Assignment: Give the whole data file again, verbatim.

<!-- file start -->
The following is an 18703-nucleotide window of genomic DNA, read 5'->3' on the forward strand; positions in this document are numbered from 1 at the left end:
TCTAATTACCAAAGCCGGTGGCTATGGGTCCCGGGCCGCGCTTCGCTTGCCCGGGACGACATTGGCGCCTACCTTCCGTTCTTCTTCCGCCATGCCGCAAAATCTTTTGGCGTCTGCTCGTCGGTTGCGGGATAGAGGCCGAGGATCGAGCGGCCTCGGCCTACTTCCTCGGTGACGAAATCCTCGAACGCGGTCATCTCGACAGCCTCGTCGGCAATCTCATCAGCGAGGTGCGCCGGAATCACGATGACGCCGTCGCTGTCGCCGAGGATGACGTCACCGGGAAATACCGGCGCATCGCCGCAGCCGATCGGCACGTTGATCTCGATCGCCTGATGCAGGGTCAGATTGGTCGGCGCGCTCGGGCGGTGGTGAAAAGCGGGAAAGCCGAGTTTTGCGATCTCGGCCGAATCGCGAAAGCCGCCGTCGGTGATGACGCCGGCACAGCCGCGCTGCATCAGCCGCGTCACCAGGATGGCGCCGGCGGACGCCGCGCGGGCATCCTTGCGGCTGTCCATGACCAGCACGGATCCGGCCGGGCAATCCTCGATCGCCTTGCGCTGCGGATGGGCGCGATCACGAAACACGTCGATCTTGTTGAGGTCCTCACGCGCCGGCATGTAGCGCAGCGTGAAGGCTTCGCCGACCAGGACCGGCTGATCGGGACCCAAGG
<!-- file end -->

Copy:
The following is an 18703-nucleotide window of genomic DNA, read 5'->3' on the forward strand; positions in this document are numbered from 1 at the left end:
TCTAATTACCAAAGCCGGTGGCTATGGGTCCCGGGCCGCGCTTCGCTTGCCCGGGACGACATTGGCGCCTACCTTCCGTTCTTCTTCCGCCATGCCGCAAAATCTTTTGGCGTCTGCTCGTCGGTTGCGGGATAGAGGCCGAGGATCGAGCGGCCTCGGCCTACTTCCTCGGTGACGAAATCCTCGAACGCGGTCATCTCGACAGCCTCGTCGGCAATCTCATCAGCGAGGTGCGCCGGAATCACGATGACGCCGTCGCTGTCGCCGAGGATGACGTCACCGGGAAATACCGGCGCATCGCCGCAGCCGATCGGCACGTTGATCTCGATCGCCTGATGCAGGGTCAGATTGGTCGGCGCGCTCGGGCGGTGGTGAAAAGCGGGAAAGCCGAGTTTTGCGATCTCGGCCGAATCGCGAAAGCCGCCGTCGGTGATGACGCCGGCACAGCCGCGCTGCATCAGCCGCGTCACCAGGATGGCGCCGGCGGACGCCGCGCGGGCATCCTTGCGGCTGTCCATGACCAGCACGGATCCGGCCGGGCAATCCTCGATCGCCTTGCGCTGCGGATGGGCGCGATCACGAAACACGTCGATCTTGTTGAGGTCCTCACGCGCCGGCATGTAGCGCAGCGTGAAGGCTTCGCCGACCAGGACCGGCTGATCGGGACCCAAGG